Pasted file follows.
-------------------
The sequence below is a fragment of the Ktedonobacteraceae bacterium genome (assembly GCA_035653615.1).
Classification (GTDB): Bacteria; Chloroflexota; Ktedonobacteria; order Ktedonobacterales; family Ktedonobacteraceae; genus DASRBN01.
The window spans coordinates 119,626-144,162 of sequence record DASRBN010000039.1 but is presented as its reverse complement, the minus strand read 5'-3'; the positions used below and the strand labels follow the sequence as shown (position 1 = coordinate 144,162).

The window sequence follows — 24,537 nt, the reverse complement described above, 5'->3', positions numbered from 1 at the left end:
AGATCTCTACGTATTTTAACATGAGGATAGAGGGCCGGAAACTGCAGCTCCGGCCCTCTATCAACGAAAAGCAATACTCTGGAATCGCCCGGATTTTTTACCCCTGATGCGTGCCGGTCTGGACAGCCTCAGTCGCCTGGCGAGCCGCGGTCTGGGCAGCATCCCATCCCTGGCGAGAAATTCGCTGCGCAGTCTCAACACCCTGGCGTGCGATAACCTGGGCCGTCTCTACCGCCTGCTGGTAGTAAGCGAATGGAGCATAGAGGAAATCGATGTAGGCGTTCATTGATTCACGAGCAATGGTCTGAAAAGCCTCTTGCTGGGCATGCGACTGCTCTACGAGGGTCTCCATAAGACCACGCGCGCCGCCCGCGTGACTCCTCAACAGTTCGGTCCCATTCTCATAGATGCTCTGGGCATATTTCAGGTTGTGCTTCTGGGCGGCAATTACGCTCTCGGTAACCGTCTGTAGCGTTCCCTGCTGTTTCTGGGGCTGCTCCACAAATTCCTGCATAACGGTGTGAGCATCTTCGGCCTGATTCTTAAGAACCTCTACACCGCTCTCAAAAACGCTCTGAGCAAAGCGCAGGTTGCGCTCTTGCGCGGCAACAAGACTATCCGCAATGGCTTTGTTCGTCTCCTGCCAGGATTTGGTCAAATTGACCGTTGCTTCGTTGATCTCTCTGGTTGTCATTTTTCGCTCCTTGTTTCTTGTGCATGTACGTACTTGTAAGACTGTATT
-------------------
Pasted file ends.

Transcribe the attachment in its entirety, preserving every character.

The sequence below is a fragment of the Ktedonobacteraceae bacterium genome (assembly GCA_035653615.1).
Classification (GTDB): Bacteria; Chloroflexota; Ktedonobacteria; order Ktedonobacterales; family Ktedonobacteraceae; genus DASRBN01.
The window spans coordinates 119,626-144,162 of sequence record DASRBN010000039.1 but is presented as its reverse complement, the minus strand read 5'-3'; the positions used below and the strand labels follow the sequence as shown (position 1 = coordinate 144,162).

The window sequence follows — 24,537 nt, the reverse complement described above, 5'->3', positions numbered from 1 at the left end:
AGATCTCTACGTATTTTAACATGAGGATAGAGGGCCGGAAACTGCAGCTCCGGCCCTCTATCAACGAAAAGCAATACTCTGGAATCGCCCGGATTTTTTACCCCTGATGCGTGCCGGTCTGGACAGCCTCAGTCGCCTGGCGAGCCGCGGTCTGGGCAGCATCCCATCCCTGGCGAGAAATTCGCTGCGCAGTCTCAACACCCTGGCGTGCGATAACCTGGGCCGTCTCTACCGCCTGCTGGTAGTAAGCGAATGGAGCATAGAGGAAATCGATGTAGGCGTTCATTGATTCACGAGCAATGGTCTGAAAAGCCTCTTGCTGGGCATGCGACTGCTCTACGAGGGTCTCCATAAGACCACGCGCGCCGCCCGCGTGACTCCTCAACAGTTCGGTCCCATTCTCATAGATGCTCTGGGCATATTTCAGGTTGTGCTTCTGGGCGGCAATTACGCTCTCGGTAACCGTCTGTAGCGTTCCCTGCTGTTTCTGGGGCTGCTCCACAAATTCCTGCATAACGGTGTGAGCATCTTCGGCCTGATTCTTAAGAACCTCTACACCGCTCTCAAAAACGCTCTGAGCAAAGCGCAGGTTGCGCTCTTGCGCGGCAACAAGACTATCCGCAATGGCTTTGTTCGTCTCCTGCCAGGATTTGGTCAAATTGACCGTTGCTTCGTTGATCTCTCTGGTTGTCATTTTTCGCTCCTTGTTTCTTGTGCATGTACGTACTTGTAAGACTGTATT